Tag Archives: cancer

Robert James Waller Death is Indeed Sad

I was saddened when I woke up this morning to read that author Robert  James WallerRobertWallerPicture had passed away at the age of 77.

Waller was renowned as a romantic author.  His books were praised in the press, but criticized because they exploited extramarital affairs.  The subject matter of his two biggest best-sellers were men who pursued married women.

RobertWallerBridgesCover3The top seller, Bridges of Madison County, appeared in 1992.  It was on the New York Times best-seller list for over three years, which was the longest tenure for a title since the early 1950’s.  Later, it became a movie with Clint Eastwood and Meryl Streep.   Last year, I saw the Broadway production of the play at the Dallas Summer Musicals.  His second major work, Slow Waltz in Cedar Bend, was also a RobertWallerSlowWaltzCoverhuge success.

 

According to Mark Kennedy of the Associated Press, Waller was an instructor in Management, Economics, and Applied Mathematics at the University of Northern Iowa from 1968 to 1991.

Waller died of cancer on Friday at his home in Fredericksburg, Texas.

Universal Appeal of The Last Lecture

The appeal of The Last Lecture by Randy Pausch (New York:  Hyperion, 2008) is universal and longstanding.  It was on the bestseller list  for many months and has received great critical acclaim.

Pausch was a computer science professor at Carnegie Mellon.   At the time he gave the lecture that this book was based upon, he had been recently diagnosed with terminal cancer.  The lecture focused on living, not dying.   His preface to the book states, “with thanks to my parents who allowed me to dream, and with hopes for the dreams my children will have.”  The lecture and book discusses achieving your childhood dreams, overcoming obstacles, and how to seize every moment that you have while you are living.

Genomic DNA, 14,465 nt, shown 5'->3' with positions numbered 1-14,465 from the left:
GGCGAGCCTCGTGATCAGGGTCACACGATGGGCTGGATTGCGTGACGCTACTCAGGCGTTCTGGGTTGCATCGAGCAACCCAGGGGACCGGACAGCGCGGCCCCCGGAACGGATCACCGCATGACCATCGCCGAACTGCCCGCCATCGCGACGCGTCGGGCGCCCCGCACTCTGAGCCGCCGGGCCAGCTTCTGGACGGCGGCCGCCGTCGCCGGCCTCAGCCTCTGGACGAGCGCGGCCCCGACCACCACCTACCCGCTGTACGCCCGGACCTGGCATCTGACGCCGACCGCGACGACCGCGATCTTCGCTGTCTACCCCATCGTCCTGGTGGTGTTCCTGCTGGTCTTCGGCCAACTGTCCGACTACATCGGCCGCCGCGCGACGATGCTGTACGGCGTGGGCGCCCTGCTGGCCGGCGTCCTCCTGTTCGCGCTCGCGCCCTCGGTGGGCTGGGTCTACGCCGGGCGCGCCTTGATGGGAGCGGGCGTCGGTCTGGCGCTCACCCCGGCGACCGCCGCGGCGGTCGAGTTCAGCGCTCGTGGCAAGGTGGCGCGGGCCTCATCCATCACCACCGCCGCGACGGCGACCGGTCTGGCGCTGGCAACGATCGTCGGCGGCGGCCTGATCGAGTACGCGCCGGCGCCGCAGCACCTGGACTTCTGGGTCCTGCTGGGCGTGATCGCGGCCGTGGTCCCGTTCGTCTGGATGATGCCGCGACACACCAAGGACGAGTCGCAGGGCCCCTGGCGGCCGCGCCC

I am requiring this book in my communication courses this fall.    When students give their persuasive presentation, I want them to imagine that it is their “last lecture,” and deliver their topic with the passion that resontates with this book. 

Think about how you would sound if you were giving your last chance to make an appeal to change someone’s mind or call people to action.  Your last. 

What do you think?

Let’s talk about it this week!